With recruiting effort, Terps developing a presence in Tampa, Fla.

Maryland hasn't signed a player from that area since 2003, but has one commitment already this year

September 25, 2014|By Matt Zenitz | Baltimore Sun Media Group

Shawn Taylor has been on the football coaching staff at Robinson High School in Tampa, Fla., since 2001. The school has produced former Alabama star Javier Arenas as well as other successful Football Bowl Subdivision players.

For years, Taylor said, dozens of colleges would stop by and check in about players during the spring. Maryland wasn't really a presence, he said.

This year, in particular, is different. The Terps have been down there. They are coming up in conversations.

No player has signed with Maryland from Tampa since Jermaine Lemons and Donnie Woods in 2003.

But after years of not landing players from Tampa, Maryland coach Randy Edsall and the Terps are competing with power schools like Florida, Florida State, Miami and others for some of the top players in that area.

The Terps already have received a verbal commitment from Robinson wide receiver Jahrvis Davenport. They made a scholarship offer to four-star offensive lineman Jake Fruhmorgen. They apparently finished second to Florida State in the running for four-star wide receiver Auden Tate.

They received interest from five-star athlete Ray Ray McCloud III. And they are in the mix for four-star wide receiver Ryan Davis, as well as defensive end Byron Cowart, whom Rivals.com ranks as the top player in the Class of 2015.

"They're coming up in conversations more, so they're doing something right," said David Mitchell, Tate's coach at Wharton High School. "They're giving these guys something to think about and discuss."

It's not that Maryland hasn't gotten players from other parts of Florida.

Starting cornerback Will Likely is a Belle Glade native who picked Maryland over offers from Florida, Florida State, Miami, Southern California and others. In all, seven players from the state of Florida have signed with the Terps since Edsall became coach in 2011.

"Florida is a talent-rich area that our coaches have recruited before," Edsall said.

But Maryland has become much more of a presence in Tampa. Coaches like Taylor and Mitchell notice that. So do players like Davenport.

Davenport took an unofficial visit to Maryland in June and heard about McCloud taking a trip to College Park around the same time. He also knew about Tate being interested in the Terps, and Davenport said one of his coaches saw Cowart wearing a Maryland hat at a seven-on-seven tournament during the summer.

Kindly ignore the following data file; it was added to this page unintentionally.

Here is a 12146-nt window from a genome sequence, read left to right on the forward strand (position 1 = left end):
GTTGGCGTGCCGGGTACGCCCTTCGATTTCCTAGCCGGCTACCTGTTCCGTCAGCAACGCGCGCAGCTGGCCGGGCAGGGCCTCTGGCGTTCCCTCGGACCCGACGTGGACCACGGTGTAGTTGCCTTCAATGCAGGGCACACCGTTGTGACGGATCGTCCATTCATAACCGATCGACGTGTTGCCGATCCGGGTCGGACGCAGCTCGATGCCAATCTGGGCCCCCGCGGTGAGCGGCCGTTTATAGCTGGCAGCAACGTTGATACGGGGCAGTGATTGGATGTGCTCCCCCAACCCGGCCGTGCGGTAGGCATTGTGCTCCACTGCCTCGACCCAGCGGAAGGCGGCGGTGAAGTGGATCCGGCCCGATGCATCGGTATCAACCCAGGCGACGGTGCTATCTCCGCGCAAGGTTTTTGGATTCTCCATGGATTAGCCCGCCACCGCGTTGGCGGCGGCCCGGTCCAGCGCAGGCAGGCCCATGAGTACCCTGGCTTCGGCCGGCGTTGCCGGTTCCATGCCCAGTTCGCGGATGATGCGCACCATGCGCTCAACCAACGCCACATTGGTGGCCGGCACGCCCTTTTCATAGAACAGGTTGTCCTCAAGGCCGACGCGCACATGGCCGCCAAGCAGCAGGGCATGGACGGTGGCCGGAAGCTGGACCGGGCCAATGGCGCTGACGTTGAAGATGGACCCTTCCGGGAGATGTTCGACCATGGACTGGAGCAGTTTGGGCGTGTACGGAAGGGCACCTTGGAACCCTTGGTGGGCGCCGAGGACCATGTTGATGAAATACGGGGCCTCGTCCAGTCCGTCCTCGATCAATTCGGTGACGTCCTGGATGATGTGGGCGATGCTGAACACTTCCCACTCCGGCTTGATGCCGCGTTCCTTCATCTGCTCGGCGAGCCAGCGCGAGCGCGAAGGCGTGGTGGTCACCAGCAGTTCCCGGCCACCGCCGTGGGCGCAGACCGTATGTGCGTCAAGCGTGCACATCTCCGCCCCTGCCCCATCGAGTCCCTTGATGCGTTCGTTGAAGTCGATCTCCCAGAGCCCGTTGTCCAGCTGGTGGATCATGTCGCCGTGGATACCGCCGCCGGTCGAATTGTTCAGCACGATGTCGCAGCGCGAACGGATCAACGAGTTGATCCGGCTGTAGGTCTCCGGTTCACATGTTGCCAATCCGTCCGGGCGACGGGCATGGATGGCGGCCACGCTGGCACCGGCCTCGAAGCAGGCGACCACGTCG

Taylor also has received phone calls from other coaches in Tampa asking about the Terps since Davenport committed after his visit in June.

"[Maryland] may have been down here before, but this is the first time I've really heard their name being thrown around a lot," Taylor said.

Taylor pointed to three things in particular working in Maryland's favor: the Terps' facilities, the recruiting prowess of Maryland offensive coordinator Mike Locksley, who is the team's primary recruiter in that area, and Maryland's uniforms, which are designed by Under Armour.

Davenport is wearing a Maryland uniform in his Twitter picture, and Cowart posted a picture of himself on Instagram wearing a Terps uniform during his official visit to College Park earlier this month.

"I know the kids dig the Under Armour thing — all the jerseys and all that kind of stuff," Taylor said. "Under Armour is with Maryland like Nike is with Oregon with the uniforms and shoes and things like that, so I think that has a lot to do with it."

Mitchell said it also helps that the Terps have Keenan McCardell on their coaching staff.

McCardell was a wide receiver in the NFL for almost two decades. He has experience coaching in the NFL, and he is a "household name" in Tampa, according to Mitchell. McCardell played for the Tampa Bay Buccaneers in 2002 and 2003 and helped the Buccaneers win a Super Bowl.

"Guys want to play for a guy like that," Mitchell said.

Time will tell whether the Terps land players like Cowart and Davis in addition to Davenport. But Maryland is at least in the conversation, much more so than the Terps have been with other top players from the Tampa area during the last decade.

"They're trying to build some ties and get some more guys from the Florida area up there to Maryland," Mitchell said, "and they may have something good coming if they're able to get those guys to go up and commit to them. Maryland might become a big-time program."



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